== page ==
Archive for May, 2012

I have admittedly been so damn busy with work that I’ve been a bit remiss about surfing around for gear. Feeling that I haven’t been keeping this blog current with gear, I went looking, and came across this guitar on the Gibson web site, the L6S, a reissue of the original 70’s L6S, which was itself a solid-body version of the venerable L6. But like the 2009 Nighthawk reissue, this new version sports some pretty cool features.

Pickups are a 490R in the neck and 498T in the bridge. Some folks don’t like these, but I’ve always liked these pickups (though I might like the 57’s a bit more). Body is solid maple with a maple neck. The guitar comes in either an Antique Natural finish with a maple fretboard (as shown to the left) or a Silver Burst and a baked maple fretboard. Kind of a basic guitar, but the kicker on this is the 6-position chicken-head pickup selector. Here’s what each position does:

Selector Position:

  1. Bridge Humbucker
  2. Bridge Single Coil
  3. Both Single
  4. Both Humbucking
  5. Neck Single
  6. Neck Humbucker

Very, very intriguing, that’s for sure, and convenient. I suppose it could be argued that push-pull pots would do the trick, but to get these different combos, you’d have to manipulate two knobs. This is a simple turn of a dial. Quite nice. I’m very intrigued by this guitar – enough so to try to find one to play. Good thing I don’t have the money right now because I’m intrigued enough that I would buy one just to try it. 🙂

For a little history, Santana played an original back in the 70’s, as did Rich Williams of Kansas. Here’s a video of Rich Williams playing an original back in 1975:

Street price for this is not bad at $1599-$1699. I bet you could find a used shop version for even less. Nice.

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I’m one of those people that believe that tone is in your hands. I’ve been playing long enough now where no matter what guitar I pick up, I’ll sound like me – quirks and all. I saw Slash perform on HDNet last week and he switched between playing a Gibson Explorer and a Les Paul, and he still sounded like himself. Of course, the actual sound that he was making was different with the different guitars he played, but the style and execution were singularly Slash.

All this led me to realize that there are two types of tone: The actual mechanical sound your rig makes separate from a song, and the expressive tone that comes from making music. Some might argue that they’re one and the same thing, but I’m not so sure any longer. Along these lines, I’ll argue that the mechanical “tone” forms the foundation of your expressive tone. Get this right, and it’ll open up all sorts of creative doors, and this is where context plays a huge role.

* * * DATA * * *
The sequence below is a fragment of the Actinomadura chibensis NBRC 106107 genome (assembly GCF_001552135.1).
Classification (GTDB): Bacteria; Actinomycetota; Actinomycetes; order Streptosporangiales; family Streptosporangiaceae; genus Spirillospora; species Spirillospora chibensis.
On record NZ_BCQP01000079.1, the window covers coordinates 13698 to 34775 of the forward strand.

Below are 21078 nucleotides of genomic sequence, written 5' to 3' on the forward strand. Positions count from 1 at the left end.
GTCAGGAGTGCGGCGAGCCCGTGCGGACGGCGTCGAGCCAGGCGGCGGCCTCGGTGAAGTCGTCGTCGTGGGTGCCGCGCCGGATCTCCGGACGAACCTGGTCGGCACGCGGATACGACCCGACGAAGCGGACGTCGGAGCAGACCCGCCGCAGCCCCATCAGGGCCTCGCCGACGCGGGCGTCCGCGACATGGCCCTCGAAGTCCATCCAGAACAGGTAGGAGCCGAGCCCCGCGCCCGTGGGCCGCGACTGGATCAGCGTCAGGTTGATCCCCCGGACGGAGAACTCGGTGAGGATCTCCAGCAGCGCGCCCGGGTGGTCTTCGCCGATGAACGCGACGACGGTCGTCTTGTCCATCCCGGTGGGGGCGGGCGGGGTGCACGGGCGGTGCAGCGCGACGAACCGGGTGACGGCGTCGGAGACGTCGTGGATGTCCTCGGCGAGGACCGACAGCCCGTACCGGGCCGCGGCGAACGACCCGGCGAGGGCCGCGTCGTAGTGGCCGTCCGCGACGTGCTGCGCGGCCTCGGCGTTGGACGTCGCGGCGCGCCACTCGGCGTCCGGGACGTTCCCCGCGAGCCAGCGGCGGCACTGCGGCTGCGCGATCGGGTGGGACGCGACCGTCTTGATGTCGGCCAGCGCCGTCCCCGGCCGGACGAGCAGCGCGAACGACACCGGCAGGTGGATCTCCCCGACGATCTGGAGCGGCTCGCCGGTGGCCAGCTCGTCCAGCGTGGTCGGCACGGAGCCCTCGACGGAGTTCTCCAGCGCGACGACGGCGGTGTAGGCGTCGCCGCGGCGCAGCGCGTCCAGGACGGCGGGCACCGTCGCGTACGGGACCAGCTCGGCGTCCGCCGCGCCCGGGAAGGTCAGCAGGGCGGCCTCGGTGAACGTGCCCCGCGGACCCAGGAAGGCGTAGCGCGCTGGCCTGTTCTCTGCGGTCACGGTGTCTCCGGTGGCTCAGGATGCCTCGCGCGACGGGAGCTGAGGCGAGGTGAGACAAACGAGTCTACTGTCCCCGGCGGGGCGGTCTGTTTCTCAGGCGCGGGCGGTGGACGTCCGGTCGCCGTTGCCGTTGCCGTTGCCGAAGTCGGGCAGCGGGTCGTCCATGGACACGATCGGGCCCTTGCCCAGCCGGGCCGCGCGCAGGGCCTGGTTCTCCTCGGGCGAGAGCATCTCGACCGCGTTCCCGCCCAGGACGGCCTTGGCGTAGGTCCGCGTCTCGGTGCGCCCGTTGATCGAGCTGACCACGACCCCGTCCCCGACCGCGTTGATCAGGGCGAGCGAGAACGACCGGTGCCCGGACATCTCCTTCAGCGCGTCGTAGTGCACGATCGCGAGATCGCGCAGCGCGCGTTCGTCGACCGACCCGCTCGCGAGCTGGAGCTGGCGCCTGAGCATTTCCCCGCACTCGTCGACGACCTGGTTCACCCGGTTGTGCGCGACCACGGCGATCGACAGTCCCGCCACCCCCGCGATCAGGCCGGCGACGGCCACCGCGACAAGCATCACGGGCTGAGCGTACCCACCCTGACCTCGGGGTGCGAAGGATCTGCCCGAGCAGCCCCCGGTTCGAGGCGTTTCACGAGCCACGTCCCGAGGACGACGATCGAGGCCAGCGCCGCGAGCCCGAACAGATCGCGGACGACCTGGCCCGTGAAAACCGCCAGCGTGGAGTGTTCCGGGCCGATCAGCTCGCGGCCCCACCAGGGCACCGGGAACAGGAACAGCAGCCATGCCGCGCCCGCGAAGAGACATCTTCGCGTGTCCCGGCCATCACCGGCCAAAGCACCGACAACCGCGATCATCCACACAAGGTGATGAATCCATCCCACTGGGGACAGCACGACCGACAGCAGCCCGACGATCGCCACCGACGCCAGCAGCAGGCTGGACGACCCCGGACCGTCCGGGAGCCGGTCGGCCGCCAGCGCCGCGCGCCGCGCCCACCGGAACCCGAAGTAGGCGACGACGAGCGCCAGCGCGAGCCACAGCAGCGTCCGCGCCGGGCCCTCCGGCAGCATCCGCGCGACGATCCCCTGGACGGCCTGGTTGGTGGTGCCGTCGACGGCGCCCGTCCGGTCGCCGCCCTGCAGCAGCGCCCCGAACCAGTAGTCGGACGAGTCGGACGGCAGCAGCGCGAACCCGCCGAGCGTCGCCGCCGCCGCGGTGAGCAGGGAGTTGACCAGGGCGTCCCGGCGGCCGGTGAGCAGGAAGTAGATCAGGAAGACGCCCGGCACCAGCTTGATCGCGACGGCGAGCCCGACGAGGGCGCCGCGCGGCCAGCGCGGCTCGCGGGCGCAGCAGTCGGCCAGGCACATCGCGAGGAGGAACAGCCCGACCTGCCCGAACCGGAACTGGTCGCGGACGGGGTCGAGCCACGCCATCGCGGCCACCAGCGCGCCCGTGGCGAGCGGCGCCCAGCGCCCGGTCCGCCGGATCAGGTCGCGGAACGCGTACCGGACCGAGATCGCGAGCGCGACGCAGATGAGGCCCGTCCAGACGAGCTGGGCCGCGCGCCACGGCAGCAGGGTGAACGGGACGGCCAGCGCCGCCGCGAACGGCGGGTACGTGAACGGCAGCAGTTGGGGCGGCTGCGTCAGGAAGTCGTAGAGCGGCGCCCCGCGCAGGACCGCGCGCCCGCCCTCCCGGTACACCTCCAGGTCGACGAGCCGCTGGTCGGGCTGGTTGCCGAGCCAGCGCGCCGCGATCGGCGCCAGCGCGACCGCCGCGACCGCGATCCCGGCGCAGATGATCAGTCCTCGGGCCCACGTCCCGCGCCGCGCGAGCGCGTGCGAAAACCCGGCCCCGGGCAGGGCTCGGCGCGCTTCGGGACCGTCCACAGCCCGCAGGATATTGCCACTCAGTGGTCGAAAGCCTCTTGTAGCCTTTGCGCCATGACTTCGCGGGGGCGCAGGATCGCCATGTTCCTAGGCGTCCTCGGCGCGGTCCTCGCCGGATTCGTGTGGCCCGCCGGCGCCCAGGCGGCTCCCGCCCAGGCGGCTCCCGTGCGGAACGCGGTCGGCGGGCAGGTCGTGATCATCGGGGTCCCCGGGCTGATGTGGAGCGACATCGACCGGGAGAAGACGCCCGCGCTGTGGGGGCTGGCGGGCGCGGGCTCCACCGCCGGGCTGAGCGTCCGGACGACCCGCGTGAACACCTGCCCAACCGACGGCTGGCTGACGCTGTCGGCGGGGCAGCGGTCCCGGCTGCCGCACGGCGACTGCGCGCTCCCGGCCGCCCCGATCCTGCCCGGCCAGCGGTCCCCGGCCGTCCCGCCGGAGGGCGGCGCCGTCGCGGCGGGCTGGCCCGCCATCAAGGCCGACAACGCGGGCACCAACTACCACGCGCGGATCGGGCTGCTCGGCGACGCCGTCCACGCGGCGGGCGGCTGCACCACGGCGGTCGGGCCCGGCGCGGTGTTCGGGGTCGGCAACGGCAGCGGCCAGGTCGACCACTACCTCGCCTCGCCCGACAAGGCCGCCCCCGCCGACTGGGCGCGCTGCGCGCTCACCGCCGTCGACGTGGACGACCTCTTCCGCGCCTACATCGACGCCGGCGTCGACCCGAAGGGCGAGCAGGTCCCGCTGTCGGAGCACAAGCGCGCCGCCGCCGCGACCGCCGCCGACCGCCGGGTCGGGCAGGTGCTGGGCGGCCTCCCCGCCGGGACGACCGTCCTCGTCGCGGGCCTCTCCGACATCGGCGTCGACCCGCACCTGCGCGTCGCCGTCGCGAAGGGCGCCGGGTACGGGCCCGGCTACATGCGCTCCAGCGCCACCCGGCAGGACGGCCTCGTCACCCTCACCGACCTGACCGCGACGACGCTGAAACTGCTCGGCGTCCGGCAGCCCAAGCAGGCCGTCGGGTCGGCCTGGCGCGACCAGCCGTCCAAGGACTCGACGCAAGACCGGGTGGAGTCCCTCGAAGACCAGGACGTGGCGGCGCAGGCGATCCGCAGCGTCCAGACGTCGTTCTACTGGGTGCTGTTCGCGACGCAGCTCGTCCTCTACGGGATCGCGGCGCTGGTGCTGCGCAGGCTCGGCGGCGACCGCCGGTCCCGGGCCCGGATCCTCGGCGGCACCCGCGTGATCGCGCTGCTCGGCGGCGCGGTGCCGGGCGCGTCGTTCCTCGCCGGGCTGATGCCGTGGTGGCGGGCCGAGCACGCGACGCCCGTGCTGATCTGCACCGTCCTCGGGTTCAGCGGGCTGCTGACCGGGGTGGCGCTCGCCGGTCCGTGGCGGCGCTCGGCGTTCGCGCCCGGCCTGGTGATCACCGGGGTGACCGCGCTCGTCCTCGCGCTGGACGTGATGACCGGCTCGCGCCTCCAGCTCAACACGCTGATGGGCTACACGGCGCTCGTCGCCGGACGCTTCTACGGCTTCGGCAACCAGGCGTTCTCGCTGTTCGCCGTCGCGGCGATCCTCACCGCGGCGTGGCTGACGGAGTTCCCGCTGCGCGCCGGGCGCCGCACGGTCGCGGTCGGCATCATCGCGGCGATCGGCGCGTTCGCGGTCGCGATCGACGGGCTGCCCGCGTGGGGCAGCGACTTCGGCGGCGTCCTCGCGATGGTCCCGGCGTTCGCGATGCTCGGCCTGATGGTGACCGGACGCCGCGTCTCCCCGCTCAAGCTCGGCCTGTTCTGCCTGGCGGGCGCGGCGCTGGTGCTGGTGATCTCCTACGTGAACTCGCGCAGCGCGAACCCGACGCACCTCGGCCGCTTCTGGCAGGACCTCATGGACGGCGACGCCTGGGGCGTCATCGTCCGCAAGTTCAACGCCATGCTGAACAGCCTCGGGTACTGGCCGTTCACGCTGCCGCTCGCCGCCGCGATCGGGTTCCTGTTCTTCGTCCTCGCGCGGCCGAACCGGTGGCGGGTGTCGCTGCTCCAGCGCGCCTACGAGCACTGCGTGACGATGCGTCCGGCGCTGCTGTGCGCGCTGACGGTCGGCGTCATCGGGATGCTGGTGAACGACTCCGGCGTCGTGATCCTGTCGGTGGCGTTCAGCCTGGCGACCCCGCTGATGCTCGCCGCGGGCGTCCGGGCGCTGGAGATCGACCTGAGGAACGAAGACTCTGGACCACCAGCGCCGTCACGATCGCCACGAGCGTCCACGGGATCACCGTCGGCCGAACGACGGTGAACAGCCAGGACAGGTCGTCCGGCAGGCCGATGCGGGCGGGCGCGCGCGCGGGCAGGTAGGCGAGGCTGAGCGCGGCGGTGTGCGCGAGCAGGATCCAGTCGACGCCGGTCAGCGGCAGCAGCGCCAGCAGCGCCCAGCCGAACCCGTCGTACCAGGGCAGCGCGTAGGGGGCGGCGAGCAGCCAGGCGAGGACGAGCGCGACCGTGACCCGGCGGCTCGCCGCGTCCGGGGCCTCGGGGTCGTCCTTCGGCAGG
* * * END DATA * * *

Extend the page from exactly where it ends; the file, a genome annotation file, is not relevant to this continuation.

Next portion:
Don’t know how many times and how much money I’ve spent on gear that sounded great on its own, when I tested it or listened to clips online, only to be a huge fail once I put it in my signal chain. That’s happened more with pedals than other gear, thank gawd, but I still have a milk crate with lots of very nice pedals that just don’t work with my overall rig. They sound great on their own, but within the context of my signal chain, they just don’t work.

And that’s why context is important. You never really know how well something works until you make a sound with it within the context of your signal chain. I say “make a sound” because you want to check the mechanical sound and see if it’s acceptable. Before I started doing simple mechanical tests on gears, I used to just try stuff out (playing licks and progressions and such), get excited by the sound of the gear on its own, buy it, then get slammed back down to earth when I put it in my chain. It’s probably a reason I have so many drive pedals that I just don’t use. But having learned that lesson, my initial test of gear involves putting it in my chain first, then doing simple, expressionless things like strumming a chord or playing a single note. If it sounds harsh or muddy with this simple stuff, then it just won’t work, and I’ll return the gear or sell it.

Admittedly, you can’t do that with everything. I took a big chance on my Timmy overdrive, but I spent many, many months listening to clips and reading posts and speaking with Paul Cochrane before I pulled the trigger to order one. But though I did take a chance, it was a fairly educated chance, so when I finally got it, I was pretty confident that it would work. Of course, there was a slim chance that it wouldn’t work with my rig, but it turned out to work fantastically well with all my pedals, amps and guitars; so much so that it’ll never leave my board.

All that said, if you just like to collect a lot of gear irrespective of its context within your signal chain, more power to you. But be forewarned that you may look upon your expanse of gear and realize, “Holy crap! I’ve got a lot of stuff that’s collecting dust.” For myself, I tend to be a lot more careful and measured about my gear purchases. I still get bad GAS, but mechanical testing helps manage that.

Didn’t Gibson just release a new Les Paul Standard? 🙂

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I don’t do a lot of tweaking of my gear; at least not to the extent that others do such as replacing caps and filters, unless they’re damaged, of course. But when I think some gear – especially amps – can be improved, I do some basic things. Mostly this involves swapping tubes or in the case of combos swapping out their speakers. With my VHT Special 6, which is a wonderful, hand-wired amp that’s made in China, I did both of these things, replacing the stock tubes and speaker to give it a much deeper voice than its default. The result has been marvelous!